Oil prices have been unusually volatile over the last decade — in the most extreme case rising by nearly 25% in a single day. The price of oil is driven by many political, technological, and economic factors but much of this volatility is due to a lack of transparency in the market. The consequences of price swings are quick and widespread. In the US, Hummers and Priuses go in and out of style or the cost of residential heating changes. Effects in the developing world are much more dramatic as energy can account for a much larger share of a family’s income.
At Orbital Insight, we saw a chance to help stabilize the price of oil by giving investors a real look at the volume stored in closed economies. The amount of oil in storage is the most important single quantity in the market because it reflects the ongoing difference between a varying supply against a varying demand.
Aboveground oil storage can be quantified by using advanced machine learning and computer vision to identify oil tanks and measure their capacity. The volume of the oil is visible because the tanks have floating roofs. Using our shadow detection techniques, we can gauge the size of the crescent-shaped shadow on the roof and calculate how full it is. To obtain an accurate estimate of global oil supply, we are analyzing high-resolution satellite images from DigitalGlobe and Airbus.
Our first test case was in the United States, where the data on oil supply is relatively well-known. Our algorithm closely matched (within +/- 8%) the amount of oil reported to be stored in the US over the last 300 weeks, and we’ve been able to share that data ahead of industry reports. Our US Oil product reported a decrease in US crude oil inventory in late August, two trading days ahead of the Department of Energy’s report.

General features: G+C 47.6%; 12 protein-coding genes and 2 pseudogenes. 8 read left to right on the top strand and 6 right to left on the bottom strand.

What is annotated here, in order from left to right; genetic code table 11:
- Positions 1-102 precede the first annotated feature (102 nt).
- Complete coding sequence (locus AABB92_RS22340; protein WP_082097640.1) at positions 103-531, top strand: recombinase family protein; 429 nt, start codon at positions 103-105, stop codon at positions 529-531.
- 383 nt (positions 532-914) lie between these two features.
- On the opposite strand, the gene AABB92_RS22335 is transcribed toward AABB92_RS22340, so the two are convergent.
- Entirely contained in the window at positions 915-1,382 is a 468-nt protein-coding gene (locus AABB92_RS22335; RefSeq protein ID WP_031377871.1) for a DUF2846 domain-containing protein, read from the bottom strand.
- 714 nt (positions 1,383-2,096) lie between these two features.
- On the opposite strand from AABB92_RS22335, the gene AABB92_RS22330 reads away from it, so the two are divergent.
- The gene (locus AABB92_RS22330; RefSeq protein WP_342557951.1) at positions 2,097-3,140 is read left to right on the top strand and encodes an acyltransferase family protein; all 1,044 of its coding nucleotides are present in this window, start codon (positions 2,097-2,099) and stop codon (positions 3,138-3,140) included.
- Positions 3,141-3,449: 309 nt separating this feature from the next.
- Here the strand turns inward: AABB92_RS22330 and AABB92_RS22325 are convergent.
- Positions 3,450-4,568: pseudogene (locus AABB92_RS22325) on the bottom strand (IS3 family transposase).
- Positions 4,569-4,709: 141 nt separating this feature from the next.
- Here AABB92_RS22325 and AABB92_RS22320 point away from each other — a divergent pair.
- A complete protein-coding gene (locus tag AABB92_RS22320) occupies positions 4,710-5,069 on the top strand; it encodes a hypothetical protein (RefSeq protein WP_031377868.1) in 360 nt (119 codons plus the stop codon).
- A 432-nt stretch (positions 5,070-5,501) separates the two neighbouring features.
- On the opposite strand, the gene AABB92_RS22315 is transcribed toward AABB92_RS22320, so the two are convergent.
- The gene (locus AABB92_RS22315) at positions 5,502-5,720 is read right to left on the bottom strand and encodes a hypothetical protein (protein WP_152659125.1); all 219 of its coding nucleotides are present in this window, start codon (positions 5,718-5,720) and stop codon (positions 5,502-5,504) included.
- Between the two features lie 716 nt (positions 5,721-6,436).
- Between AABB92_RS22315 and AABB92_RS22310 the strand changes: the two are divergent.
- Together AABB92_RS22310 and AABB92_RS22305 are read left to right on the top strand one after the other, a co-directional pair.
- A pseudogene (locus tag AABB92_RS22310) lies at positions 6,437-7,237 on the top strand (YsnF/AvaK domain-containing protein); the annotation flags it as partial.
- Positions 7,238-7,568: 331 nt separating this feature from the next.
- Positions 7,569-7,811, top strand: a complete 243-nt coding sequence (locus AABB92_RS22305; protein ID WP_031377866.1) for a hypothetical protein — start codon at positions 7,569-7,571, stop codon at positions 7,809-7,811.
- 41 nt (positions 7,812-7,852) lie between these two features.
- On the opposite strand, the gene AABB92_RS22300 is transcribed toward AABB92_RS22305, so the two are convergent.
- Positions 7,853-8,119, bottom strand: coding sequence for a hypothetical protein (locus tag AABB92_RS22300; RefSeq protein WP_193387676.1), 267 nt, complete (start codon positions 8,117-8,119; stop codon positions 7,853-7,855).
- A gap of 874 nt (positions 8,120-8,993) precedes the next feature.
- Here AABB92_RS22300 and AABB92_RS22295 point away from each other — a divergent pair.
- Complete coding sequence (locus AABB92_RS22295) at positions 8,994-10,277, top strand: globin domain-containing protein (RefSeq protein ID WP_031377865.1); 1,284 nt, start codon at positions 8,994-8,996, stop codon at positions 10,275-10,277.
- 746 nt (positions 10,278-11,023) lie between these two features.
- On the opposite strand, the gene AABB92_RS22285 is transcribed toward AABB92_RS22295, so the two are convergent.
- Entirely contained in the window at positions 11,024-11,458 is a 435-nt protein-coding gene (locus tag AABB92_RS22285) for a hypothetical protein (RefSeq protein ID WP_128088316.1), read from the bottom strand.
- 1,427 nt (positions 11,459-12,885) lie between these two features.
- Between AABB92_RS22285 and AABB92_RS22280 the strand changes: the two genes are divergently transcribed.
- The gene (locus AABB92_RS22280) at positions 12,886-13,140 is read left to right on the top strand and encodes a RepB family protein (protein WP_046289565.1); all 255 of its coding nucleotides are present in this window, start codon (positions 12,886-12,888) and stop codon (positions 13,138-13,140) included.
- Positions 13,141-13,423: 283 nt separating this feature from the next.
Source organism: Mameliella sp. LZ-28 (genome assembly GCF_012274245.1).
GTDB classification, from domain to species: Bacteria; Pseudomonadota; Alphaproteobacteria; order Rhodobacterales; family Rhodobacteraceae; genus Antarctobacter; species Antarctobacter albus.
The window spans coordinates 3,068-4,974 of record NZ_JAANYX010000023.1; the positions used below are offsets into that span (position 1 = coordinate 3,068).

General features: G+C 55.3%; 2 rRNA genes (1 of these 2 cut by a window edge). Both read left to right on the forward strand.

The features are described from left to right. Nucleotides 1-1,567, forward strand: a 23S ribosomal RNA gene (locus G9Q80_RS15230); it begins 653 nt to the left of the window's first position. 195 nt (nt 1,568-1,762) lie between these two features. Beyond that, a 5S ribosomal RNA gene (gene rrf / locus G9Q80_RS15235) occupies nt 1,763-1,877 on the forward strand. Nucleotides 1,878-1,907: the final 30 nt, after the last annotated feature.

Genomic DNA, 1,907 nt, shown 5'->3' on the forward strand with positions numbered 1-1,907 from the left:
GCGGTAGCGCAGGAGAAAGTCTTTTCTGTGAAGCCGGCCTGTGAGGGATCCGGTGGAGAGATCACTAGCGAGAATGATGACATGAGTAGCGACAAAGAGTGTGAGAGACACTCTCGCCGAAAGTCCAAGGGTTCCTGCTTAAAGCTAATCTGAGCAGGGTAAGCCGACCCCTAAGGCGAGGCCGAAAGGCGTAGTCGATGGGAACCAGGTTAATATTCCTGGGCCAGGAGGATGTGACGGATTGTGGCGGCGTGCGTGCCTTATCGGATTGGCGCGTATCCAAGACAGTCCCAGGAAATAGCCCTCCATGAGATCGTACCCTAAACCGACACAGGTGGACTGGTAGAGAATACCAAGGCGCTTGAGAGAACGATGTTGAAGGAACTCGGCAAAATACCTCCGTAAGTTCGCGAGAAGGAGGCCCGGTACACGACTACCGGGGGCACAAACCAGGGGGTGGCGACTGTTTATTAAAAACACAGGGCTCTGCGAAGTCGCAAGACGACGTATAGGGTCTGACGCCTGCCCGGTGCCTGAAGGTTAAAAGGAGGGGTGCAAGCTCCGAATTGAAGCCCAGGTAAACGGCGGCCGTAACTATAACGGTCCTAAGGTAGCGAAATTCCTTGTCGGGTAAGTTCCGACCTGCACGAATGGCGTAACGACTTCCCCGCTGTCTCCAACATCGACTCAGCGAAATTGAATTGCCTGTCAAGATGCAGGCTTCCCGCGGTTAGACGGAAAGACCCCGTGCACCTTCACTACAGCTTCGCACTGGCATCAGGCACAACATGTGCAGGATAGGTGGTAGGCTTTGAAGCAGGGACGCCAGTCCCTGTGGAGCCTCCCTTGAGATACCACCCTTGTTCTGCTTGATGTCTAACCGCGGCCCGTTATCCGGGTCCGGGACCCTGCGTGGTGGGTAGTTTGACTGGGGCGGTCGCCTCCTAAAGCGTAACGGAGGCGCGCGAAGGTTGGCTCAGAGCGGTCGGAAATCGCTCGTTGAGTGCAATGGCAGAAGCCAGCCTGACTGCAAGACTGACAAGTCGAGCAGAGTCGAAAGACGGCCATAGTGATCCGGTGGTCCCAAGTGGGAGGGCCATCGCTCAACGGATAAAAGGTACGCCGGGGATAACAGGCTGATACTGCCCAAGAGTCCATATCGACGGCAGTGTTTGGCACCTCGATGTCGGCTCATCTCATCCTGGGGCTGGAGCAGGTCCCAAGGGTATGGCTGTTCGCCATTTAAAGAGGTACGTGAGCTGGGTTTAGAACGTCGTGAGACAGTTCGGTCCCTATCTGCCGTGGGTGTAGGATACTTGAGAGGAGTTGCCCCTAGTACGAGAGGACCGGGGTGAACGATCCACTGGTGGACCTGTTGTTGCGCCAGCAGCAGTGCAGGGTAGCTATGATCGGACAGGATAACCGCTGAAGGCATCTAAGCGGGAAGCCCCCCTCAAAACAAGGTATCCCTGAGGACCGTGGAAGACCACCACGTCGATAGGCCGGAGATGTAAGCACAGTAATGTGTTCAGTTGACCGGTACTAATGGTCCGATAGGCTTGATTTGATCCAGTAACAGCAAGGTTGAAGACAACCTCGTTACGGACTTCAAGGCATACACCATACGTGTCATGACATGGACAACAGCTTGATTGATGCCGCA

With a successful product at home, we began to look abroad to test our algorithms. We identified China, the world’s second-largest economy, where there is little oil storage data that is widely trusted.
In China, nearly all of the information about oil supply comes directly from the Chinese government. Without other ways to check that data, we can’t be sure that it’s correct. Underestimating the amount of available crude oil artificially inflates prices, which is a way for oil producers to make higher margins.
When we first applied our algorithms to China, we were concerned that there was something wrong. We identified 2,100 strategic and commercial petroleum reserve tanks capable of storing 900 million barrels of oil at the end of 2014 — four times more than the 500 tanks reported in the industry standard database of tank farms, TankTerminals.com.
Our most recent estimate counts approximately 600 million barrels of crude oil supply in China in May 2016. Though there may be additional storage underground, these findings have already dramatically changed our understanding of the amount of oil that can be stored in China, which gives investors the opportunity to price oil based on a more realistic estimate of supply.
Now that we’ve identified the storage tanks, we can make updated measurements of their volume on a weekly basis. As our satellite imagery providers like Airbus, Digital Globe, and Planet increase their coverage, we will be able to offer even greater accuracy.
We will be expanding this product for Europe, Russia, and the Middle East to confirm their reports and offer independent, accurate and timely updates on worldwide oil supply.
To learn more about how we built the technology behind this tool and identified unknown tanks in China, read this.
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